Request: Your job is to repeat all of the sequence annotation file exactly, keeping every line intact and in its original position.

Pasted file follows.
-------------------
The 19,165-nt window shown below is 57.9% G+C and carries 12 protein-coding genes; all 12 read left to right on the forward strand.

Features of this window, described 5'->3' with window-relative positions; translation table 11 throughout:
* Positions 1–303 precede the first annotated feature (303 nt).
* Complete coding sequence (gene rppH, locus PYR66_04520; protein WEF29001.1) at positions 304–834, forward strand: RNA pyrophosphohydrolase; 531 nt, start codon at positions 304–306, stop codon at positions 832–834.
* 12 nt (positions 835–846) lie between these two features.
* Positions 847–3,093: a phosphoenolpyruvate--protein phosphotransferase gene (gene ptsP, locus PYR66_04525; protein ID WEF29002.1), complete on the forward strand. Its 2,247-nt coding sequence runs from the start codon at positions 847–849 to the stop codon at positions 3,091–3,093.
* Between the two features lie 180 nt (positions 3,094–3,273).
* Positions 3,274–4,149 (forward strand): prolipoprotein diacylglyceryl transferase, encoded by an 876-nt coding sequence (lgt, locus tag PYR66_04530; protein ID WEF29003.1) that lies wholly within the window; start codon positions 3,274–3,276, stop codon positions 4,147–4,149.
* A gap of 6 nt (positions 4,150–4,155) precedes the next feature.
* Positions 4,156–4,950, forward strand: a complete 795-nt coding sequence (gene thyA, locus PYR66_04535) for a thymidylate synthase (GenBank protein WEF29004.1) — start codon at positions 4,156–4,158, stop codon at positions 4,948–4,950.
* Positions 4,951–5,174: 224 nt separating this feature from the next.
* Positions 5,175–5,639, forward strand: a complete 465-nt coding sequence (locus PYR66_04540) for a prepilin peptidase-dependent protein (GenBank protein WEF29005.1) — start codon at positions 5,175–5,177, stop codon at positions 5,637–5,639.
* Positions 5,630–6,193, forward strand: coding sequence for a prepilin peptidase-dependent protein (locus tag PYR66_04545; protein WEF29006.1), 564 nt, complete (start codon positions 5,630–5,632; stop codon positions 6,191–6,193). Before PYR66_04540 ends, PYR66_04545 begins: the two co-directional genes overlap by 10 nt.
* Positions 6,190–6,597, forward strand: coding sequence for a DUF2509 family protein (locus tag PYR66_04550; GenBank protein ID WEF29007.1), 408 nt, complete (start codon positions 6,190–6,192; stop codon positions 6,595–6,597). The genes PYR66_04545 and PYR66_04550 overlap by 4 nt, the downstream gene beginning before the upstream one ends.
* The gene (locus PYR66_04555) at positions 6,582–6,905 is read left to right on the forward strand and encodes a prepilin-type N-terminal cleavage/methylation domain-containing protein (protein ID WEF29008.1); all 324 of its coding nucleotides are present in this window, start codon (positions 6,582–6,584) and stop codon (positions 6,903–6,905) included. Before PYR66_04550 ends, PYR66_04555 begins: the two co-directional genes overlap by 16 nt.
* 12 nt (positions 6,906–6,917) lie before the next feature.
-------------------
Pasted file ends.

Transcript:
The 19,165-nt window shown below is 57.9% G+C and carries 12 protein-coding genes; all 12 read left to right on the forward strand.

Features of this window, described 5'->3' with window-relative positions; translation table 11 throughout:
* Positions 1–303 precede the first annotated feature (303 nt).
* Complete coding sequence (gene rppH, locus PYR66_04520; protein WEF29001.1) at positions 304–834, forward strand: RNA pyrophosphohydrolase; 531 nt, start codon at positions 304–306, stop codon at positions 832–834.
* 12 nt (positions 835–846) lie between these two features.
* Positions 847–3,093: a phosphoenolpyruvate--protein phosphotransferase gene (gene ptsP, locus PYR66_04525; protein ID WEF29002.1), complete on the forward strand. Its 2,247-nt coding sequence runs from the start codon at positions 847–849 to the stop codon at positions 3,091–3,093.
* Between the two features lie 180 nt (positions 3,094–3,273).
* Positions 3,274–4,149 (forward strand): prolipoprotein diacylglyceryl transferase, encoded by an 876-nt coding sequence (lgt, locus tag PYR66_04530; protein ID WEF29003.1) that lies wholly within the window; start codon positions 3,274–3,276, stop codon positions 4,147–4,149.
* A gap of 6 nt (positions 4,150–4,155) precedes the next feature.
* Positions 4,156–4,950, forward strand: a complete 795-nt coding sequence (gene thyA, locus PYR66_04535) for a thymidylate synthase (GenBank protein WEF29004.1) — start codon at positions 4,156–4,158, stop codon at positions 4,948–4,950.
* Positions 4,951–5,174: 224 nt separating this feature from the next.
* Positions 5,175–5,639, forward strand: a complete 465-nt coding sequence (locus PYR66_04540) for a prepilin peptidase-dependent protein (GenBank protein WEF29005.1) — start codon at positions 5,175–5,177, stop codon at positions 5,637–5,639.
* Positions 5,630–6,193, forward strand: coding sequence for a prepilin peptidase-dependent protein (locus tag PYR66_04545; protein WEF29006.1), 564 nt, complete (start codon positions 5,630–5,632; stop codon positions 6,191–6,193). Before PYR66_04540 ends, PYR66_04545 begins: the two co-directional genes overlap by 10 nt.
* Positions 6,190–6,597, forward strand: coding sequence for a DUF2509 family protein (locus tag PYR66_04550; GenBank protein ID WEF29007.1), 408 nt, complete (start codon positions 6,190–6,192; stop codon positions 6,595–6,597). The genes PYR66_04545 and PYR66_04550 overlap by 4 nt, the downstream gene beginning before the upstream one ends.
* The gene (locus PYR66_04555) at positions 6,582–6,905 is read left to right on the forward strand and encodes a prepilin-type N-terminal cleavage/methylation domain-containing protein (protein ID WEF29008.1); all 324 of its coding nucleotides are present in this window, start codon (positions 6,582–6,584) and stop codon (positions 6,903–6,905) included. Before PYR66_04550 ends, PYR66_04555 begins: the two co-directional genes overlap by 16 nt.
* 12 nt (positions 6,906–6,917) lie before the next feature.